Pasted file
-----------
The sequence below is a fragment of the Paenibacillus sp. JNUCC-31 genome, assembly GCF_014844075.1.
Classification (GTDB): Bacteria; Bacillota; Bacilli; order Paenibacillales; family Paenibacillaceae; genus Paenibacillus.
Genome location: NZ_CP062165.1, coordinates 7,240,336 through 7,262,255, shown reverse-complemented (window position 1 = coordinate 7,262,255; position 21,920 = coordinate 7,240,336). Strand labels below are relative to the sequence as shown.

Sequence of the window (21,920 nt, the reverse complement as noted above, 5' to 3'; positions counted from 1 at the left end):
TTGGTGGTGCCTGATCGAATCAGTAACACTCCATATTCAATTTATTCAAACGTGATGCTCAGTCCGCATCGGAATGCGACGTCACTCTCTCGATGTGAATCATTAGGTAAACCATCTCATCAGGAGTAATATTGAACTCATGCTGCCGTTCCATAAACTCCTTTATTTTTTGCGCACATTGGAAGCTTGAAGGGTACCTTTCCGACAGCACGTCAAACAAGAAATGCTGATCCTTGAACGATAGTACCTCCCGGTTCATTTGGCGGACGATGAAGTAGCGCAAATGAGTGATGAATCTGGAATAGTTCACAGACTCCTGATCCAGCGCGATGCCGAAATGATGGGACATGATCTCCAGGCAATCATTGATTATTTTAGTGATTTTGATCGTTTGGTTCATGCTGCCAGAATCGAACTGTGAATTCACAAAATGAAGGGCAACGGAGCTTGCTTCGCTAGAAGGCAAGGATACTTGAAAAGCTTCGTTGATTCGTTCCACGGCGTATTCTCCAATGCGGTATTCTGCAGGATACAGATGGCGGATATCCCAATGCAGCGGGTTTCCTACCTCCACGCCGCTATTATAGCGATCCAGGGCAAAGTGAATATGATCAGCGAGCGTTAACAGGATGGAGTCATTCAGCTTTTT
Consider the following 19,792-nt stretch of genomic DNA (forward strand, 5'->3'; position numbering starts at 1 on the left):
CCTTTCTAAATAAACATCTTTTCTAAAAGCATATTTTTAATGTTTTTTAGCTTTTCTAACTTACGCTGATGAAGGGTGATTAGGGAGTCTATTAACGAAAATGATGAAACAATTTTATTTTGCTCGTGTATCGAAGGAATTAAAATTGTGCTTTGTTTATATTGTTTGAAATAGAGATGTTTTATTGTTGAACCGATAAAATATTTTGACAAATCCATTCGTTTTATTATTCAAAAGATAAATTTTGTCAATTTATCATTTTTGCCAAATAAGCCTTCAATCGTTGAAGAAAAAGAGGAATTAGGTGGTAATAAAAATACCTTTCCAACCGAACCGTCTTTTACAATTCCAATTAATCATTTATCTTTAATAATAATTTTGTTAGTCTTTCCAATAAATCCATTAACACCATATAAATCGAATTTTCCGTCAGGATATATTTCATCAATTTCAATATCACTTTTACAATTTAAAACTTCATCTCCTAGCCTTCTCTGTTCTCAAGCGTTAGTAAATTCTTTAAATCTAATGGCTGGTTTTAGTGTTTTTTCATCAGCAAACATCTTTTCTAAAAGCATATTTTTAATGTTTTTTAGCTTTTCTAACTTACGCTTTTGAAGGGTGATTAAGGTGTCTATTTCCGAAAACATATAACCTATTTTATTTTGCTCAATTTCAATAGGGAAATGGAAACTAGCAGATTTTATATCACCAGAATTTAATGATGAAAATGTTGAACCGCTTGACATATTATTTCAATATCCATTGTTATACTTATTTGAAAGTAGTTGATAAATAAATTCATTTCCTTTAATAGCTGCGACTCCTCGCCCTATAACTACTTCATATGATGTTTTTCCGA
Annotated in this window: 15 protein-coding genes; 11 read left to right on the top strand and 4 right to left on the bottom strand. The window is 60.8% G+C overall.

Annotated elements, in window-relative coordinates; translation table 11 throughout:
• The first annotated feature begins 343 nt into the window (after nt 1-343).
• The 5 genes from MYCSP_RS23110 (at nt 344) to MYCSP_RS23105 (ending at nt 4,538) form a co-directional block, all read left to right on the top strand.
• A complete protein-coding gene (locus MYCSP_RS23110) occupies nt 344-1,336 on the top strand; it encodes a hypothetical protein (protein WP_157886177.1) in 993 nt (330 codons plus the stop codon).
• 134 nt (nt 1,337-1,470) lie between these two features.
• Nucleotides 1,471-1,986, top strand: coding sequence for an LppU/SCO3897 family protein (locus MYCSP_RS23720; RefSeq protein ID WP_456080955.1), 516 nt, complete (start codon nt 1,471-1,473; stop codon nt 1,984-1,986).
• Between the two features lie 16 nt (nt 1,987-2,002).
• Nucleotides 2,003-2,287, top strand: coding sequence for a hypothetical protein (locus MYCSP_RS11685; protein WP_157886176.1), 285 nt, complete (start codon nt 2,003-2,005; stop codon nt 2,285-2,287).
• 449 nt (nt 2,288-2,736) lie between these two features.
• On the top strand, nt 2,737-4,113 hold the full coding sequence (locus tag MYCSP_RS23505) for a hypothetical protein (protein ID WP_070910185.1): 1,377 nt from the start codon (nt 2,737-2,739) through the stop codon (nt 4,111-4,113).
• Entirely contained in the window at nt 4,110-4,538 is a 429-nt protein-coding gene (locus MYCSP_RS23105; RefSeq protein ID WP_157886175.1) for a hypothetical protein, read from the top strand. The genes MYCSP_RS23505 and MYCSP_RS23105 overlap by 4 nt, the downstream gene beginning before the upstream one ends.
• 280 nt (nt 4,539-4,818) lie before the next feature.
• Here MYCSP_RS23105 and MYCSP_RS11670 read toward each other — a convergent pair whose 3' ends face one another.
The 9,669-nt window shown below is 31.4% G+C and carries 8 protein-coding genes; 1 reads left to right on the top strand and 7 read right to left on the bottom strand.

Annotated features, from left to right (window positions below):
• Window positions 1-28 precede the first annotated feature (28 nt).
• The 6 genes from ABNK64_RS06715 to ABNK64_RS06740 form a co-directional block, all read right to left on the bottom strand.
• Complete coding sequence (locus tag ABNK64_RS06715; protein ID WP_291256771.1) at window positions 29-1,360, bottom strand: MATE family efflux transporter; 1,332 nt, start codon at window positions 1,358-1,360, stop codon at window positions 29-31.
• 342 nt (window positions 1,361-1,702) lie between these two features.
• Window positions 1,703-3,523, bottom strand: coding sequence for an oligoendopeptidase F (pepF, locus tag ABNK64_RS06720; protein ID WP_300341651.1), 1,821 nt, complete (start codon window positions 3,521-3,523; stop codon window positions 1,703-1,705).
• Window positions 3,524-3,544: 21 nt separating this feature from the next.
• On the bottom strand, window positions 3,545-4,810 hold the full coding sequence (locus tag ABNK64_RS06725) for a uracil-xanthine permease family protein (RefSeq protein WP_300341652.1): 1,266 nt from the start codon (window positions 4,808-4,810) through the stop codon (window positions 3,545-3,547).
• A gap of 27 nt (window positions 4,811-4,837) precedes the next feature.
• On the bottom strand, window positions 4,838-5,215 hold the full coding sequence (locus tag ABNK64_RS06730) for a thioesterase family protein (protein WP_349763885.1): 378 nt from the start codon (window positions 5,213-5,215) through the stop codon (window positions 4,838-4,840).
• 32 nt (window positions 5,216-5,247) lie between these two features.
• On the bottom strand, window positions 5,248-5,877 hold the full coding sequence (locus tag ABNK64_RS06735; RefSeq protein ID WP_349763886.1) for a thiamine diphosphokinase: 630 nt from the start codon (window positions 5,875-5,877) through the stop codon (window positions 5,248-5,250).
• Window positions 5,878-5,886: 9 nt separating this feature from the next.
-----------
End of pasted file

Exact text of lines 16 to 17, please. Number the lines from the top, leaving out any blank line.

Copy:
• Nucleotides 2,003-2,287, top strand: coding sequence for a hypothetical protein (locus MYCSP_RS11685; protein WP_157886176.1), 285 nt, complete (start codon nt 2,003-2,005; stop codon nt 2,285-2,287).
• 449 nt (nt 2,288-2,736) lie between these two features.